Hungary sees the European integration of the Western Balkans as its strategic interest, Foreign Minister Péter Szijjártó said after talks with Meliza Haradinaj-Stublla, Kosovo’s minister of foreign affairs and diaspora, in Budapest.
Having peace and progress in the Western Balkans is in Hungary’s interest, Szijjártó told a press conference he held jointly with Haradinaj-Stublla. “If the opposite is the case, that’s bad for Hungary,” the minister said. “Whatever happens in the region, it will have an immediate effect on Hungary.”
Hungary does more than just talk about the importance of supporting the Western Balkans, Szijjártó said, adding that the country also does its part in aiding the region. Often Hungary even punches above its weight when it comes to advancing peace and stability, he said. Hungary provides the third largest contingent for NATO’s KFOR mission in Kosovo, Szijjártó said, adding that the mission will have a Hungarian commander from November next year.
Concerning the coronavirus pandemic, the minister said Hungary was in a position where it could care for its own citizens and send protective equipment to other countries as well. Hungary is providing Kosovo with 50,000 face masks and 5,000 protective suits, he said.
As regards economic ties, Szijjártó said Hungary has agreed with Kosovo to launch a 62 million euro tied aid programme. Under the programme, Hungarian companies are building two water treatment plants and undertaking infrastructure projects in Kosovo, he said. The country is also using cooling technologies developed in Hungary in the construction of its power plants, he added. Hungary will now also offer university scholarships to 75 Kosovar students, Szijjártó said.
He said the European Union had at least as much to gain from integrating the Western Balkans countries into the bloc as the region itself. Hungary has an interest in speeding up EU enlargement, Szijjártó said, adding that since Kosovo had fulfilled all the criteria for receiving visa-free status, Brussels and the western European member states should not establish any more.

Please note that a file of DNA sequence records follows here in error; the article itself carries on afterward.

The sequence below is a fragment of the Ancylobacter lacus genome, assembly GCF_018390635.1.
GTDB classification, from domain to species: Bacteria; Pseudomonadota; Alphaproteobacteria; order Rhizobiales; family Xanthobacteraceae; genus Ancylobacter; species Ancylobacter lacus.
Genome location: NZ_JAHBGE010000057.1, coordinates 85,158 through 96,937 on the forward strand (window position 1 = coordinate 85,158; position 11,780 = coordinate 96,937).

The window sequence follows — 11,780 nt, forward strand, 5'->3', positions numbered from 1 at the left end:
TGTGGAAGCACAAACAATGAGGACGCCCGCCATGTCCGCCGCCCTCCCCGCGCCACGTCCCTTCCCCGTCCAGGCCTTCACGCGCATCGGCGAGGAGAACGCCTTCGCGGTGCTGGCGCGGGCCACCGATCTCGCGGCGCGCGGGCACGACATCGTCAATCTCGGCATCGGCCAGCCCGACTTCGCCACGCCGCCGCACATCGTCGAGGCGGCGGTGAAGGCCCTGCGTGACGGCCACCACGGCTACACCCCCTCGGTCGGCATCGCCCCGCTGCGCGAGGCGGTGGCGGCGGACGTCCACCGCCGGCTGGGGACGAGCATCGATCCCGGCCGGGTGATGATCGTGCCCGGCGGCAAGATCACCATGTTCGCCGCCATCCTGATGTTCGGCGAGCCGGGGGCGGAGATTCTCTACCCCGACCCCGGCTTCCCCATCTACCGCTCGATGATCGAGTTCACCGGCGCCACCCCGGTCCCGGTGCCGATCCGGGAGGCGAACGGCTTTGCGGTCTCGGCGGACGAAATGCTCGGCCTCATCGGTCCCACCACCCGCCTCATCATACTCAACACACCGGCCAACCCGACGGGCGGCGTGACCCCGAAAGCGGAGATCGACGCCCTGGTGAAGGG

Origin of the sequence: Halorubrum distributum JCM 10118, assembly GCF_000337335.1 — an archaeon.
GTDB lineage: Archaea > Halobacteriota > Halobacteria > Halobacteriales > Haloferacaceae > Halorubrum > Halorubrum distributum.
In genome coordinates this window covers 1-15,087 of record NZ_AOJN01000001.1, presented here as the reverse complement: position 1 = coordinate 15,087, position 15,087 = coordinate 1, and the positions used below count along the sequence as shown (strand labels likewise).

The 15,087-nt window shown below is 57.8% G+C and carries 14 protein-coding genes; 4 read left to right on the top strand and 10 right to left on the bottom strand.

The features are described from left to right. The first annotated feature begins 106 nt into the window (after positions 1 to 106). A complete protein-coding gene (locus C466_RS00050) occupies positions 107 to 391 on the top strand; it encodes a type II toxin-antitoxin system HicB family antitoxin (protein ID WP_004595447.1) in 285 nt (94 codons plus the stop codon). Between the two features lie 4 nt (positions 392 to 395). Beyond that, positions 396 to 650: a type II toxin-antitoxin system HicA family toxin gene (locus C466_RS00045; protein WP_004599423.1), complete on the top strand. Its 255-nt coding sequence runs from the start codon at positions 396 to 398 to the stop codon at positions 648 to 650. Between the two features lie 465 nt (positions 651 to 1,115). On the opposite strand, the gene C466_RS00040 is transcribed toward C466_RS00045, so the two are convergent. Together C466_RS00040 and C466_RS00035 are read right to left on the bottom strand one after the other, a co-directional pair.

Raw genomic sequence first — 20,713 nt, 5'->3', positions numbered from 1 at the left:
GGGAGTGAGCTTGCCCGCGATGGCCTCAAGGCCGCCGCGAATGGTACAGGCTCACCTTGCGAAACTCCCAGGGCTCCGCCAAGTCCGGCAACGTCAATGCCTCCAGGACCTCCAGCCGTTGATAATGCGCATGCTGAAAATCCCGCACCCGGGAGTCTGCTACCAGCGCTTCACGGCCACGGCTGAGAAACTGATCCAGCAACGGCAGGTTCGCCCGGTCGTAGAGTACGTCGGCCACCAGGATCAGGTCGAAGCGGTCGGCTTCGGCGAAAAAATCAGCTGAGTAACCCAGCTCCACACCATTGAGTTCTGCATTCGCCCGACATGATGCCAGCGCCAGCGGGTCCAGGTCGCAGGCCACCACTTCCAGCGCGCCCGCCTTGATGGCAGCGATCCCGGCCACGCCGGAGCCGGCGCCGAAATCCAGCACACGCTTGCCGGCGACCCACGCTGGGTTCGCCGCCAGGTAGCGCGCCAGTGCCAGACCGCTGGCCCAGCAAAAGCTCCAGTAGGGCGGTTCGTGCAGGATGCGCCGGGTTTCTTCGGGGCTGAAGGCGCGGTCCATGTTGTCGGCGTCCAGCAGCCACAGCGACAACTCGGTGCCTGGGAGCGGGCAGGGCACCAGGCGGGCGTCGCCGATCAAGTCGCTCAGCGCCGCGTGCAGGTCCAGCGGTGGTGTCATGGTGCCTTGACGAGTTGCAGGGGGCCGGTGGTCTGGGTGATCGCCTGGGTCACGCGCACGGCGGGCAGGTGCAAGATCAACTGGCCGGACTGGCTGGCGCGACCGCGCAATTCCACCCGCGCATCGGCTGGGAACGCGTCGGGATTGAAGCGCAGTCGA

On another subject, Szijjártó said the situation was deteriorating in the regions where migrants were coming from, adding that this posed the threat of new migration waves emerging. Due to Brussels’s “botched migration policy” the Western Balkan migration route is becoming more and more crowded, leading to critical situations in the region. Unless the EU makes changes to its migration policies, the Western Balkan countries will be in danger of an influx of migrants, “putting the lives of peaceful people in disarray”.
Haradinaj-Stublla expressed Kosovo’s appreciation for the continuous support Hungary has given to Kosovo and the Western Balkans region. She thanked Hungary for the help received in fighting the epidemic and welcomed an increase in the number of scholarships offered by Hungary to Kosovar students. She said increasing economic cooperation had been one of the main topics discussed at the talks and added that Hungarian investments were welcome in Kosovo. The minister also highlighted the importance of Euro-Atlantic integration for the region.
In response to a question, Haradinaj-Stublla said getting visa-free status would be very important for her nation. Kosovo is the only country in the Western Balkans that has not received such a status yet despite the fact that it fulfilled all the necessary conditions eight years ago, as officially recognised by the EU two years ago. She expressed hope that the situation would change during Germany’s EU presidency.
Meanwhile, Szijjártó, in response to a question about Ukraine banning the entry of two Hungarian officials, said Ukraine had not considered Hungary’s delivery of 50 ventilators an interference in its domestic affairs. The minister called the entry ban “unfriendly, nonsensical and in some ways, pathetic”. “Hungary being the only country allowing Ukrainian citizens transit towards western Europe was not seen as interference either and neither was the Hungarian central budget financing the revitalisation of the most polluted river in Transcarpathia,” he said.
Hungary has made it clear on multiple occasions that it is prepared to advance its bilateral relations with Ukraine, Szijjártó said. Hungary’s interests lie in building friendly ties with Ukraine on the basis of mutual respect, respect for international law and compliance with bilateral obligations, the minister said, adding that this required the cooperation of both governments.
Before the press conference, Szijjártó and Haradinaj-Stublla signed an agreement on investment promotion and protection, scholarships and cooperation in academic research and higher education.